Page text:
The principles of the new framework provide assurance to EU data subjects that when their personal data is transferred to the US under the EU-US DPF, it will receive the same level of protection as stipulated by EU data protection legislation. The EU-US DPF builds on the previous frameworks (Safe Harbor and the EU-US Privacy Shield) and still retains the self-certification mechanism. As part of the EU-US DPF, national surveillance agencies are held to stricter standards when it comes to the personal data they can access and how they can access it, as well as providing a clearer definition of what is regarded as “necessary and proportionate”. Furthermore, data subjects will have access to an individual redress mechanism in cases of non-compliance.
Although the UK’s departure from the EU resulted in a UK-specific data protection regime, the UK Data Protection Act and UK GDPR, currently remain in line with the EU GDPR. Despite this, the UK government has defined the term ‘data bridge’ as their preferred terminology for ‘adequacy’ (which is the term used by the EU to describe a country outside the EU that offers an adequate level of data protection). They describe a data bridge as the ability to transfer (flow) personal data from the UK to another country without the need for further safeguards.
Following the introduction of the EU-US DPF, the UK Government announced that it had established a data bridge with the US through a UK Extension to the EU-US DPF. From 12th October 2023, UK businesses and organisations will also be able to transfer data to organisations in the US that comply with the requirements of the EU-US DPF. In response, the US Attorney General announced the UK as a ‘qualifying state’. This extends the newly established redress mechanism which deals with potentially unlawful access to personal data by US authorities under the guise of national security to all UK data subjects whose personal data has been transferred to the US.
The UK-US Data Bridge is not the first data-sharing agreement the UK has signed post-Brexit, and it will not be the last. The first data-sharing agreement was the South Korea Adequacy Decision in July 2022.
The EU-US DPF and the UK Extension simplify the process of transferring personal data to the US. Previously organisations were required to undertake a Transfer Risk Assessment (TRA) and implement SCCs and/or an International Data Transfer Agreement (IDTA) which was often a lengthy, complex and costly process. Instead, organisations based in the EEA can now rely on the EU-US DPF, and UK organisations can rely on the UK-US Data Bridge to facilitate transfers of data between them and the US. All that is required is for the US organisation to abide by the principles and self-certify with the US Department of Commerce.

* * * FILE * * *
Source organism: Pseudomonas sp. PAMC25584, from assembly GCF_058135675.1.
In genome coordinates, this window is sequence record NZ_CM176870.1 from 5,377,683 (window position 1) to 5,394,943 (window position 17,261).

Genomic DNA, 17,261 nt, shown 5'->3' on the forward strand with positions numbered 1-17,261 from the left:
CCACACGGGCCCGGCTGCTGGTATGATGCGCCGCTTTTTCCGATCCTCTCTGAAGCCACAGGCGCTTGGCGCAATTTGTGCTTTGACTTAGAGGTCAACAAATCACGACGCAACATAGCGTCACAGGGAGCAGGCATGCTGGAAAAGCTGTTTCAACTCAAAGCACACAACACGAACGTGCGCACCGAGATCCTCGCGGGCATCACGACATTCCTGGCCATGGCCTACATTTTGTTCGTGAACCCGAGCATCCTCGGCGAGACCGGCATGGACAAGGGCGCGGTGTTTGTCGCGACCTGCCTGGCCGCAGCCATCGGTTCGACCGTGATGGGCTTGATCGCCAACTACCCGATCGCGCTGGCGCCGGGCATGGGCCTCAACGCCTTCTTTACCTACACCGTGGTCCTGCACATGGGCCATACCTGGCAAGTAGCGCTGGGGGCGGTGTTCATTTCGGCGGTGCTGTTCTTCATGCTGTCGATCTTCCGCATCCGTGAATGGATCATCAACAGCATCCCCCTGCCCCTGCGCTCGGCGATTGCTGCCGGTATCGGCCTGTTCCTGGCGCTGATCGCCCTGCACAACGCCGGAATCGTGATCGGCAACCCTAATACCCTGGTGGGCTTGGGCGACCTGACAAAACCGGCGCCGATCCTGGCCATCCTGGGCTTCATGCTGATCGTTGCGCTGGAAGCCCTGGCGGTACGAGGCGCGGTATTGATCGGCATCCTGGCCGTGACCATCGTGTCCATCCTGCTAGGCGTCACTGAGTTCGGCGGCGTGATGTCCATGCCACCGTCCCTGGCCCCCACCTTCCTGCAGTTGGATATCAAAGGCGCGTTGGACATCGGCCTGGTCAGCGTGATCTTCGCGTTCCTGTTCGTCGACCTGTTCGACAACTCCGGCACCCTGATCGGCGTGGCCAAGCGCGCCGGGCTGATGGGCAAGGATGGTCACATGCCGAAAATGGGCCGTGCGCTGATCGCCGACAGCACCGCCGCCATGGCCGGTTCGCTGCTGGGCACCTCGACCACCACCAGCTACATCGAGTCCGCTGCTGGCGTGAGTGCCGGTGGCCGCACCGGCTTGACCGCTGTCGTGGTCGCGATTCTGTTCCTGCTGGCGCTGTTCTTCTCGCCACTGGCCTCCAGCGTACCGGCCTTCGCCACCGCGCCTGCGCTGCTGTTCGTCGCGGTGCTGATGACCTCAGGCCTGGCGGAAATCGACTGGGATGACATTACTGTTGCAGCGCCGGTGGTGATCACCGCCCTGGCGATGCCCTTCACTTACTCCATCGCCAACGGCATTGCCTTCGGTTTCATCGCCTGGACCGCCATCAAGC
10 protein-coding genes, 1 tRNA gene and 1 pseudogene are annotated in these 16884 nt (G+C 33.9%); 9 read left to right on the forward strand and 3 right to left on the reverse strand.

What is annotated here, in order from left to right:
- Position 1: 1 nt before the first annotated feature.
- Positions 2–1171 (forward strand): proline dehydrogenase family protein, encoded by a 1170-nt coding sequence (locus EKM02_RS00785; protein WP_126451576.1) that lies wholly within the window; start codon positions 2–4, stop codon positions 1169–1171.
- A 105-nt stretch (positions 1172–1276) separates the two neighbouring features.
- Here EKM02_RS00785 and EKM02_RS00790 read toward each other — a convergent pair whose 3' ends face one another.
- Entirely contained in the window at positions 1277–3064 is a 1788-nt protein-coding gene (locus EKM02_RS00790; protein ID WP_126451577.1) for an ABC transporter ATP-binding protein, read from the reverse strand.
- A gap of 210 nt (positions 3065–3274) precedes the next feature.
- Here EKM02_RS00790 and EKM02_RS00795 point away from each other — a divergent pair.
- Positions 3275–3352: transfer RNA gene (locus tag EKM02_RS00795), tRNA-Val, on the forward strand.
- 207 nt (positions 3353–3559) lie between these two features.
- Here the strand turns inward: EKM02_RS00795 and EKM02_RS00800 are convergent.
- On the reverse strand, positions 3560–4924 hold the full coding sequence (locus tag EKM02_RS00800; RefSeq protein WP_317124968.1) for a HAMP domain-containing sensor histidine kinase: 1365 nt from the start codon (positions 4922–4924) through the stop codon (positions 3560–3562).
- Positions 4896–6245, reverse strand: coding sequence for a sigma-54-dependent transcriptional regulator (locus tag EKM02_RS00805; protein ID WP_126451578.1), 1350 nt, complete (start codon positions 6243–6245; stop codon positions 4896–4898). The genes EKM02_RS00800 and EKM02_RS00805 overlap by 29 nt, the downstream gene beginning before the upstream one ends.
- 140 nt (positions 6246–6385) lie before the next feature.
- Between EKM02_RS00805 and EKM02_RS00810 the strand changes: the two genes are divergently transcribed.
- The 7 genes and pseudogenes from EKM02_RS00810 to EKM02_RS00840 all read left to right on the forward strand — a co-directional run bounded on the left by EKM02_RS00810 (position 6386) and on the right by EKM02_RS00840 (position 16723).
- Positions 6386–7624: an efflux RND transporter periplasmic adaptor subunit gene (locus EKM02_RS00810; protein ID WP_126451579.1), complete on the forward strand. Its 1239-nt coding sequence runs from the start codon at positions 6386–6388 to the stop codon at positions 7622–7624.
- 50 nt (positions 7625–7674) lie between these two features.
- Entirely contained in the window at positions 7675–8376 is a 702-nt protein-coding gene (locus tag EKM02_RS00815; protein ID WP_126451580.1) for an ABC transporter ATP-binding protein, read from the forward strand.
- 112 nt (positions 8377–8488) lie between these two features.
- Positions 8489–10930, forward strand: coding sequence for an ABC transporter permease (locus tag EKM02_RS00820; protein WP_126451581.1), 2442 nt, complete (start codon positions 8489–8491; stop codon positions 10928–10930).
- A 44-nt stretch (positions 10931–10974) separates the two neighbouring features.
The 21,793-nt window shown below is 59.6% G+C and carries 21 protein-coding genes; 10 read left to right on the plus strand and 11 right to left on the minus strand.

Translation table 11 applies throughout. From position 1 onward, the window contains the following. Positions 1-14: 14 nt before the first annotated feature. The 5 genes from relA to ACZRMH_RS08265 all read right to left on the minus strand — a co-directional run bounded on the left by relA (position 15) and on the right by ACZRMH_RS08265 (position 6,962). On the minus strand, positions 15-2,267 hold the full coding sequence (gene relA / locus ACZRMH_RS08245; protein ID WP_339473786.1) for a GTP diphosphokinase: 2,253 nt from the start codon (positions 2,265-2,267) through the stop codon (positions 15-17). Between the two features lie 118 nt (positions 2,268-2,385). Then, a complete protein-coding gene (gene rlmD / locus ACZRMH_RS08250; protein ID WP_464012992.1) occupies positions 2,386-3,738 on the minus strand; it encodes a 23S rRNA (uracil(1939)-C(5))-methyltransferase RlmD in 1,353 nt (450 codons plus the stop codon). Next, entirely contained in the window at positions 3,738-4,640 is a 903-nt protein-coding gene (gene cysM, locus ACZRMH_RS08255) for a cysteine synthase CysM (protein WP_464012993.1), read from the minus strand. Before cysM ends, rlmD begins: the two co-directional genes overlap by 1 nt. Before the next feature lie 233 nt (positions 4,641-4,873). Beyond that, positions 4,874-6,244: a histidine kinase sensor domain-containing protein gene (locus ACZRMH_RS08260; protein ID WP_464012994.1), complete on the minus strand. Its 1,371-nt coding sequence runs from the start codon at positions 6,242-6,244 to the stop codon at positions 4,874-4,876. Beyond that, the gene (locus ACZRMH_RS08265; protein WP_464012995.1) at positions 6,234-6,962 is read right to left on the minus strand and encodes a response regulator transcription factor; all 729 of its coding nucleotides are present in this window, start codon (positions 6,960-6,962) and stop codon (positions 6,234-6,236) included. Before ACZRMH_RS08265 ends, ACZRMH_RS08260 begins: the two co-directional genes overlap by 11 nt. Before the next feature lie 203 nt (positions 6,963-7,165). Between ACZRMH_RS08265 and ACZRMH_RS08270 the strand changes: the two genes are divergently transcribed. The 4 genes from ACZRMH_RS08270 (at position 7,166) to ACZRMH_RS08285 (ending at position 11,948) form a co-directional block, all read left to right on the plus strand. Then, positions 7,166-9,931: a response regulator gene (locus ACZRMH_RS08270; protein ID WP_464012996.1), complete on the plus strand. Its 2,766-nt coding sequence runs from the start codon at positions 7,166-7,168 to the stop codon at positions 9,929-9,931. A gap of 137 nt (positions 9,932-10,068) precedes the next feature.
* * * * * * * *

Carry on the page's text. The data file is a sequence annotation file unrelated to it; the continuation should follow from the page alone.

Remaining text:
If an organisation uses the UK-US data bridge to transfer personal data, they must ensure that high standards of data protection are maintained when data is transferred from the UK to certified US organisations. It’s important to note that the data bridge does not remove the obligations of UK companies under UK data protection legislation to ensure that data, and in particular, special category data is appropriately protected and that data subject rights are upheld. Appropriate technical and organisational measures must therefore still be implemented and maintained to adequately protect personal data. Cyber Essentials, Cyber Essentials Plus and ISO27001 are all established information security frameworks with associated certifications that organisations can implement and adhere to to support the use of appropriate technical and organisational measures.
As with previous mechanisms to facilitate the transfers of personal data to the US, there is the likelihood that Schrems (or others) may object to the use of both the EU-US DPF and the UK-US Data Bridge. The UK Government is however confident that the bridge will be an appropriate and reliable safeguard that has addressed the concerns raised by the 2020 Schrems II Judgement.
It remains to be seen if either the UK-US Data Bridge or the EU-US DPF will stand the test of time. There is an ongoing debate that the EU-US DPF and the UK Extension, do not provide adequate protection to data subject’s personal data. In particular, there are still concerns about the effectiveness of the limitations placed on US national security organisations and whether these are sufficient to protect data subject’s rights under UK and EU data protection legislation.
Only time will tell if Schrems, through his organisation ‘noyb,’ will file further legal action(s) to challenge the validity of either the EU-US DPF or the UK-US Data Bridge. For now, however, organisations once again have some clarity and simplicity when it comes to data sharing with the US.